Or, Subtitled: From Virginia to Alabama by Way of Kentucky and Tennessee
We’ve met the second child of Thomas and Margaret Brooks, their son James Brooks, in previous postings. As we’ve seen, James’s year of birth, 1772, is recorded in the register of a bible belonging to James and his wife Nancy Isbell. A transcript of this bible register was published in November 1952 by Memory Aldridge Lester in the Daughters of the American Revolution Magazine, with a note that the bible belonged at that time to Nettie Raymond Brooks Young of Moulton, Alabama, and Lester had transcribed the bible at Mrs. Young’s house in June 1951. Lester published the same transcript again in 1974 in a book entitled Old Southern Bible Records. The posting linked above provides digital images of both transcripts.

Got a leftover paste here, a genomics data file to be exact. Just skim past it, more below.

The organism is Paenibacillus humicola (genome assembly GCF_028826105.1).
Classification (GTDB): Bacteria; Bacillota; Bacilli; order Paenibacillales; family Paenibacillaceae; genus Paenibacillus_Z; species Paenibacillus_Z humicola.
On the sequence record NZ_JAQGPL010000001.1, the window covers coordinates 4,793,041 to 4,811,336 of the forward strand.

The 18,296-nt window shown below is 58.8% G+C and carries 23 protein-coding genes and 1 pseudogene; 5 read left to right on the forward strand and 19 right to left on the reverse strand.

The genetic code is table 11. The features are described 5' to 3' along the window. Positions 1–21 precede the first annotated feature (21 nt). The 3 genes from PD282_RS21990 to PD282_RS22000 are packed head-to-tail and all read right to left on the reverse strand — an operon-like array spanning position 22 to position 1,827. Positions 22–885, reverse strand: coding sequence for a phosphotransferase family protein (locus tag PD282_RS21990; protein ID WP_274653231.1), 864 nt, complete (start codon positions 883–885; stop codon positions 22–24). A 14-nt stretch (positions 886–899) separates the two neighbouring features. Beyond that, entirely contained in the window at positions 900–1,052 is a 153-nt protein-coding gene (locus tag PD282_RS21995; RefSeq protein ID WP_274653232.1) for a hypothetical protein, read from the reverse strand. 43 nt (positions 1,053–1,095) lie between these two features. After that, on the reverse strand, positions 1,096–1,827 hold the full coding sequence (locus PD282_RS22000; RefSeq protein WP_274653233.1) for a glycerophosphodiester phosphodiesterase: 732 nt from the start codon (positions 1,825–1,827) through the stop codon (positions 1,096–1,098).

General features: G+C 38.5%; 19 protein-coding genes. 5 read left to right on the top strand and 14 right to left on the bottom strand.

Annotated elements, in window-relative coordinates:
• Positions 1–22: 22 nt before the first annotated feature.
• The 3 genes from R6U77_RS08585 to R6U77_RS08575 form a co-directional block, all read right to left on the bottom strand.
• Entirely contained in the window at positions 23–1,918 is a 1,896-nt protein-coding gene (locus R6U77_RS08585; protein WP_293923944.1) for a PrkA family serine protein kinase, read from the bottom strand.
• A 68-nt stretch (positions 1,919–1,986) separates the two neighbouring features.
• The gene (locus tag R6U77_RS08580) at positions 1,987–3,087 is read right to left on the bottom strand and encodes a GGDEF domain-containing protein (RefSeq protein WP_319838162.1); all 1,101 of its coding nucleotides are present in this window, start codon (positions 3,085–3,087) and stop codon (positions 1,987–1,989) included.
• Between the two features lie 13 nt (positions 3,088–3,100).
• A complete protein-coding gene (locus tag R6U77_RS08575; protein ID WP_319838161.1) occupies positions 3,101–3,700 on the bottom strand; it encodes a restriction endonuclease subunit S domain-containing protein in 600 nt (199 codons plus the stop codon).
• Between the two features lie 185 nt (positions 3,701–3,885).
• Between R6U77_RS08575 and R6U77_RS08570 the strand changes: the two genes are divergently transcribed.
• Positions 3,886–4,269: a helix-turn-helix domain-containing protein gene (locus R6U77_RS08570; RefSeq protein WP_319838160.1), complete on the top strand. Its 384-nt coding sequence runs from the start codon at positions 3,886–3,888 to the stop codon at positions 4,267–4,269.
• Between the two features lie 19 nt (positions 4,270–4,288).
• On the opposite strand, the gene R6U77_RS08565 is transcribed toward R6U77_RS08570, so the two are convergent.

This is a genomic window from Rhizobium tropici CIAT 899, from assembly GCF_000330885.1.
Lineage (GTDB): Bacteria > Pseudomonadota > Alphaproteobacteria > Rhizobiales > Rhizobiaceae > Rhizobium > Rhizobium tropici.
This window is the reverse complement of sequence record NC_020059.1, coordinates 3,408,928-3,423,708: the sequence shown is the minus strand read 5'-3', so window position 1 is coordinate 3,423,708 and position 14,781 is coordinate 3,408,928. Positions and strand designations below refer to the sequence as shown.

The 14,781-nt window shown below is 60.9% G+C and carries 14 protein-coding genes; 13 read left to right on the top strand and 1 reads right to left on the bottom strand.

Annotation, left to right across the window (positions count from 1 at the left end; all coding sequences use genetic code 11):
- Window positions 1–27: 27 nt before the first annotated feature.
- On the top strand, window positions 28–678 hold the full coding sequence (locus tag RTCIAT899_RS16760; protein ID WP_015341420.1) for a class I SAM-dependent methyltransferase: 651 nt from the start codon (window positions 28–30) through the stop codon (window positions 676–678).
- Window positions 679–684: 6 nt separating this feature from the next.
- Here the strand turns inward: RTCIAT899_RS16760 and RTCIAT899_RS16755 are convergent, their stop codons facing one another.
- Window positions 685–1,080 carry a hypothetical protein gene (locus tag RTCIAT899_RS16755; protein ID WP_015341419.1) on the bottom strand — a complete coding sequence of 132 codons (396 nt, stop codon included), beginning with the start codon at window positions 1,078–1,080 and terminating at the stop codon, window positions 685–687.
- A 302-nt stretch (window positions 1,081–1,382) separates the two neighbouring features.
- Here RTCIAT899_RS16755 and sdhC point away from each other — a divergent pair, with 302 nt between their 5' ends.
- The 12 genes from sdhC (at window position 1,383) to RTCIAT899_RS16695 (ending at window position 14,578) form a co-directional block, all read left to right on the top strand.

Or, Subtitled: Post-Revolutionary Exodus of Wythe County, Virginia, Families to Grayson County, Kentucky
As my last posting tells you, having completed a lengthy series of posts about the children named in the 9 July 1786 will of Mary Brooks of Frederick County, Virginia, I’m now going to begin a series focusing on the children of Mary’s son Thomas Brooks (abt. 1747 – 1805), who is my ancestor. Thomas died testate in Wythe County, Virginia, with a will dated 4 November 1804, which was probated 12 February 1805. That will names his wife Margaret and the following children:
Or, Subtitled: Estates, Chancery Cases, and Unresolved Questions about Land Disposition
This is a brief addendum to my previous posting about the Wythe County, Virginia, years (1793-1805) of Thomas Brooks (abt. 1747-1805). As that posting indicates, on 13 February 1804, Thomas bought 300 acres of land along Poplar Camp Creek south of the New River from Thomas and Sarah Herbert. This is the only land record for Thomas I have found in Wythe County records, though statements in the county court order books prior to 1804 make me think that Thomas was living on this land before he bought it, and possibly even from the time he came to Wythe County in 1793 — see the previous posting for information about this.